Not understanding the difference in addressing the cause vs. the symptoms is what leads to bad solutions, such as bloodletting for nosebleeds.
Falling into the trap is easy. You get a call from a customer or an account executive where somebody needs a ‘red button’ on ‘screen 123’ because it’s slowing their ability to complete ‘task XYZ.’ They even send you annotated screenshots to help you act on this important pain point ASAP.
And this is what separates rookie product people from veterans, the former leaping into action and getting it on the backlog, the latter asking “… what exactly is ‘task XYZ’ and why is it important?”
Another variation on this scenario is that you get an email about a particularly excruciating customer pain point. Again, the novice product owner immediately offering solutions that address the symptoms, whereas the experienced product manager starts digging into the cause.
Say no to Kneepads
Jeff Bezos gives us a great example of the second scenario from his early days running Amazon.com, a time everyone — including Bezos — was doing everything while crammed into a 2000 square foot basement warehouse.
At some point, the conversation got onto their hurting backs and knees that resulted from packing everything on the hard concrete floor. Bezos, focused squarely on the symptoms, blurted out “You know what we need? We need knee pads!”
Fortunately, the person he was talking to identified the root cause and countered the more scalable “What we need is packing tables.” In addressing not the sore knees, but the underlying issue, productivity soon doubled.
Bezos has shared this story many times, but it’s worth listening to again:
Hold the leeches, please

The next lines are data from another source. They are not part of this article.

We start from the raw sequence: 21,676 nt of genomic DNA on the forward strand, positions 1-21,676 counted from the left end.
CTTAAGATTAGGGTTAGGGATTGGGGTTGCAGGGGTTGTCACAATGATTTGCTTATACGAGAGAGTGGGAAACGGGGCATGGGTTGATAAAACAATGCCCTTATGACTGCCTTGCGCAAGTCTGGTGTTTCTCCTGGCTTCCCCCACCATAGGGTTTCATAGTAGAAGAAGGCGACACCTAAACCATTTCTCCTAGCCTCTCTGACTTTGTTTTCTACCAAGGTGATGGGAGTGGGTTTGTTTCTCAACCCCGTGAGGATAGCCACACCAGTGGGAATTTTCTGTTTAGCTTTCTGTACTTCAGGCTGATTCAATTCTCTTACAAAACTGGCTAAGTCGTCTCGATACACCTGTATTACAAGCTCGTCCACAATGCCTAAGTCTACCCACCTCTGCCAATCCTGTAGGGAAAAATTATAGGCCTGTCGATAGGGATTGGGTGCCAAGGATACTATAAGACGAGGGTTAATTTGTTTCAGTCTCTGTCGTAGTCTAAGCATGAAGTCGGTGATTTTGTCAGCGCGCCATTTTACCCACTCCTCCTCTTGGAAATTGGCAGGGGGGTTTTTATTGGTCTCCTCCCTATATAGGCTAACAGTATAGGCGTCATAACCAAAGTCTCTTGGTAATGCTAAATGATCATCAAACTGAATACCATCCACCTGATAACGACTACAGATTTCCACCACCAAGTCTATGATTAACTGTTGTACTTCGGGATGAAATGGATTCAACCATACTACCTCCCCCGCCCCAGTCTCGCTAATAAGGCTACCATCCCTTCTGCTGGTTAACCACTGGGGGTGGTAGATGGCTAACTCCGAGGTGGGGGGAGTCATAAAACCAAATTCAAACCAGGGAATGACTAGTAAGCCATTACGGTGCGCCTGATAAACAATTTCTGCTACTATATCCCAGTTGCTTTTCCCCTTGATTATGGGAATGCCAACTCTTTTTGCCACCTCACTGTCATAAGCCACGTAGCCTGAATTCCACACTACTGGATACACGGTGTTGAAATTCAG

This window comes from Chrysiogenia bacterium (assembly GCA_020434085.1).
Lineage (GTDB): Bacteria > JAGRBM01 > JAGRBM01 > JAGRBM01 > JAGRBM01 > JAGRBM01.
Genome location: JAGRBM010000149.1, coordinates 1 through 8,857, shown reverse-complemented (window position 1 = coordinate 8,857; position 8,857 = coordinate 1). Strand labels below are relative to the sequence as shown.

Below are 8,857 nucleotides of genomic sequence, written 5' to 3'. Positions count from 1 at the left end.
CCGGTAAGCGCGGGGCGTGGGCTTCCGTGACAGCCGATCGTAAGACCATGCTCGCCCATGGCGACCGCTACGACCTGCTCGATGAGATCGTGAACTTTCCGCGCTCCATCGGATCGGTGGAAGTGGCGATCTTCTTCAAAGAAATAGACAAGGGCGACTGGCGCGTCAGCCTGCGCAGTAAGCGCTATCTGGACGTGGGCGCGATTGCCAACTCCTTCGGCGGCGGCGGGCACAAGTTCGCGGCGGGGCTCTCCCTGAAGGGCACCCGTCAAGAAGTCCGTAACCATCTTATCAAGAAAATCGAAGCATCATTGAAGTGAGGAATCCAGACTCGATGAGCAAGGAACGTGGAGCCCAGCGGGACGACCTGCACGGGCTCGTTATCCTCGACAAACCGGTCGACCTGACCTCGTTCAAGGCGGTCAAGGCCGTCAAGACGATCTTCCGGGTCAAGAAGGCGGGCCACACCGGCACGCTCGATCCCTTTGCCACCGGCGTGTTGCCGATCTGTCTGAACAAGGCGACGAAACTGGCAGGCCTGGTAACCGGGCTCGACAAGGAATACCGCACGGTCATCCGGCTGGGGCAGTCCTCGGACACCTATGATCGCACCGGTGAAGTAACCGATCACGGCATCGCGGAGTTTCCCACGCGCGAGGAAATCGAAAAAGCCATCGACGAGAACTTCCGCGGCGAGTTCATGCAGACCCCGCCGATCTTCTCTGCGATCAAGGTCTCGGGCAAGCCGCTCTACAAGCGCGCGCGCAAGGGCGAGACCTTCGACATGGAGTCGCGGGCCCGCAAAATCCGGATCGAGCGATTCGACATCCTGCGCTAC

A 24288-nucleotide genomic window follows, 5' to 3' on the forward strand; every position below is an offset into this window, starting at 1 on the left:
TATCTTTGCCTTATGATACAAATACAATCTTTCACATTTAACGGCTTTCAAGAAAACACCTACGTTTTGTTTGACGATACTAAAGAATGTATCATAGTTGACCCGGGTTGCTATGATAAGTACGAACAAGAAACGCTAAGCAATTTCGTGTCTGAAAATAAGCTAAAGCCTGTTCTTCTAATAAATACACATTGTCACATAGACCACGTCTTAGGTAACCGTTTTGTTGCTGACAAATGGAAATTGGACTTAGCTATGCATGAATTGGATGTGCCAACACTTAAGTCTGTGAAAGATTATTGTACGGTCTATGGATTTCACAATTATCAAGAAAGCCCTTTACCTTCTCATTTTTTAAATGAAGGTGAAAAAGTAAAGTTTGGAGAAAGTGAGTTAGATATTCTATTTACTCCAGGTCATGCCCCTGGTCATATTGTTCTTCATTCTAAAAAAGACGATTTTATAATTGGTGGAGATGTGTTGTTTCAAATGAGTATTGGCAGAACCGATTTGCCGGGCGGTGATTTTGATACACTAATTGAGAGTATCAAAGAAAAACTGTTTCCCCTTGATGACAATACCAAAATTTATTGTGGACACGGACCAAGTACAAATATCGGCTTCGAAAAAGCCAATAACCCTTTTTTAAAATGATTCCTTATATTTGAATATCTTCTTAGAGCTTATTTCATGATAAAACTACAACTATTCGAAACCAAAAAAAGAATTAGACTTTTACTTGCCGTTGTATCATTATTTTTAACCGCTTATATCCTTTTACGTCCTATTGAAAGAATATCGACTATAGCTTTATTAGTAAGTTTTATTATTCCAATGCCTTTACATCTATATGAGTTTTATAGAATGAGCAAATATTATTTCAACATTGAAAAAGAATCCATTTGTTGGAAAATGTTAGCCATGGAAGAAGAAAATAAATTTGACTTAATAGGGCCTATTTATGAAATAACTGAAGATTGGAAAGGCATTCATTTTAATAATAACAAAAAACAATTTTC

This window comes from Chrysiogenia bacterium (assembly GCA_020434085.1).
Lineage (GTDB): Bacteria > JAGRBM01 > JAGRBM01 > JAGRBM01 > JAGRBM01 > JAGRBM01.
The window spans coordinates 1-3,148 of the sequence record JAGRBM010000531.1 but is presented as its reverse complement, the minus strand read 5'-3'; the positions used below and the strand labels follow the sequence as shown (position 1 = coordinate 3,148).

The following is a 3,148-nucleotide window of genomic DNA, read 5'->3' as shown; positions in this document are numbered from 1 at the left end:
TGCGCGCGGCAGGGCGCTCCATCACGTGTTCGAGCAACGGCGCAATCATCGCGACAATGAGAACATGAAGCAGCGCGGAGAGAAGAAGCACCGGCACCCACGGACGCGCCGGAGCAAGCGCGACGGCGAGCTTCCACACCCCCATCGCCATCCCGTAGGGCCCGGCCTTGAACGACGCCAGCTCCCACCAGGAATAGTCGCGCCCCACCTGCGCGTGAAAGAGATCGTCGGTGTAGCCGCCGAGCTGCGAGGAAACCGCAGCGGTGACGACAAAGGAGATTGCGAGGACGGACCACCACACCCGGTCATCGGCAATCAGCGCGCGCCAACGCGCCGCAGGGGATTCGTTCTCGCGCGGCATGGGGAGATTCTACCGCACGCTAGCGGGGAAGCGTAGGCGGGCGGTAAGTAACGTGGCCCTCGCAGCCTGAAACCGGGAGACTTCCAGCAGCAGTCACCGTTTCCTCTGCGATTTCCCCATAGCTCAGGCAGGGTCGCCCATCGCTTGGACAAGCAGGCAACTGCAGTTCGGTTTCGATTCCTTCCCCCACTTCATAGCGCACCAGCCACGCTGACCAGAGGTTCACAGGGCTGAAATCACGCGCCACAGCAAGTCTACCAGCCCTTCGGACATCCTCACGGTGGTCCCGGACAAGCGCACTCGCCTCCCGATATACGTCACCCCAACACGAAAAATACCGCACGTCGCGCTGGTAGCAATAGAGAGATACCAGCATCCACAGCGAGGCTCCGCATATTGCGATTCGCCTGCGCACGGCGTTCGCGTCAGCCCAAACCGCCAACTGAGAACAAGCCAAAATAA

Another example comes from the world of medicine, specifically bloodletting, which was the go-to cure-all for everything from hemorrhoids to scurvy. For example, this snippet from the Wikipedia jumped out at me:
William Harvey disproved the basis of the practice in 1628, and the introduction of scientific medicine, la méthode numérique, allowed Pierre Charles Alexandre Louis to demonstrate that phlebotomy was entirely ineffective in the treatment of pneumonia and various fevers in the 1830s. Nevertheless, in 1838, a lecturer at the Royal College of Physicians would still state that “blood-letting is a remedy which, when judiciously employed, it is hardly possible to estimate too highly”, and Louis was dogged by the sanguinary Broussais, who could recommend leeches fifty at a time. Some physicians resisted Louis’ work because they “were not prepared to discard therapies ‘validated by both tradition and their own experience on account of somebody else’s numbers’.”
That last sentence sounds all too familiar, and dovetails into my next point, that even when you identify the root cause and a better cure, you’re likely to run into opposition by individuals who are still bitterly clinging to the old ways.
In such cases, my advice is to attempt to use data, user narratives, and experimentation to help move development in the right direction. I hope to offer how-to details on all three of those emotion-dampening tools in future blog posts.
I might also suggest a quick re-read of my blog post “The Orange Quarrel” as it describes the pitfalls associated with leaping into symptom-focused compromises versus taking time to seek out more beneficial and durable root-cause collaborations.
Ever suggest kneepads? Ever have others insist you amputate to address a paper cut? Then please, leave comments on how you successfully navigated away from the symptoms to deliver value that addresses the deeper underlying issue.